The Size Of The Illicit Global Drug Market

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The Size Of The Illicit Global Drug Market

As the War on Drugs fails, and the illicit drug market thrives, global drug use continues to rise.

The War on Drugs (WOD) was supposed to clamp down on the illegal drugs market, and make the world a much safer place. Yet, despite the supposed ‘victories’ that pro-WOD politicians are quick to spout, the illicit global drug market, and the amount of people using illicit drugs, has steadily risen year on year. If anything, despite its efforts, the WOD has achieved the opposite of what was originally intended, and facilitates injustice and violence.

To give you an idea of just how rapidly illicit drug use is rising, the United Nation’s office on drugs and crime has predicted that global drug use will rise a further 25% by the year 2050. With most new users likely to be women, as cultural barriers are broken down and gender equality improves.

THE PROBLEM WITH THE BLACK MARKET

Whilst not surprising, it is worrying. The money involved goes to fueling violence, insurgency, corruption and oppression. And we are not talking a few pennies here, billions of dollars are changing hands, and making some very shady people very powerful. It is a prime example of why global drug policy needs to be revised, to help reduce the need for such an illegal market – because the WOD has proven it can’t be stamped out. There is an analogy that we quite like, that explains this very well. You have to think of the illicit drugs market as a partially inflated balloon. As you squeeze the air out of one side (stamping out drugs), it simply moves to the other side (drug production relocates). A great example of this is situation in Columbia and Peru. As the WOD rages in Columbia, drug cartels have upped shop and moved to Peru, where cocaine production is now rife. The thing is, actual production hasn’t been affected by this, and cocaine is still on the rise.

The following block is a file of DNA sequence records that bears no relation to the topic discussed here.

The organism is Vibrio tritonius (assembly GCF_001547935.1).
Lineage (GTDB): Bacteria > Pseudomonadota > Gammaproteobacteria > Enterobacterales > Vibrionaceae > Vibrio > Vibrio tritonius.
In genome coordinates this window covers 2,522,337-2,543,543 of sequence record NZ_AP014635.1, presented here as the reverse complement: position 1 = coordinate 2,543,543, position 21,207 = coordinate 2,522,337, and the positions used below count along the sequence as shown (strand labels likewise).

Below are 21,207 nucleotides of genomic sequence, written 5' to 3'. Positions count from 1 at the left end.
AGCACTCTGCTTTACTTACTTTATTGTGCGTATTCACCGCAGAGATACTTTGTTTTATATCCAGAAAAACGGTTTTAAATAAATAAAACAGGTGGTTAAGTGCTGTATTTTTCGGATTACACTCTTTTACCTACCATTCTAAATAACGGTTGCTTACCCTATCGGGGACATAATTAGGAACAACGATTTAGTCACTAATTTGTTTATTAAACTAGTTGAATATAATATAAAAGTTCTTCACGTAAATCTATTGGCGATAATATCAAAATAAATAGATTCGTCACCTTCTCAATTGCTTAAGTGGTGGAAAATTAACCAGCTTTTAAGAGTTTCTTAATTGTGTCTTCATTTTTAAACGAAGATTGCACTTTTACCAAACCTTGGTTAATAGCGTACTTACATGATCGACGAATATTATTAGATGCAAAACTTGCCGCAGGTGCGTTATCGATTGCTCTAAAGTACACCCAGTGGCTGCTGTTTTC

THE SIZE OF THE MARKET

To give you an idea of just how big the illicit global drugs market is, consider this: the global illegal firearms market is worth an estimated $1 billion. The global cocaine market is estimated to be worth around $88 billion – and that’s just cocaine! It is insane!

The below infographic summarizes the current state of the global drug market very well. It is worth a look at - definitely food for thought. Politicians need to pull their heads out of the sand, stop worrying about their personal gain, and make a change for the better – and quickly.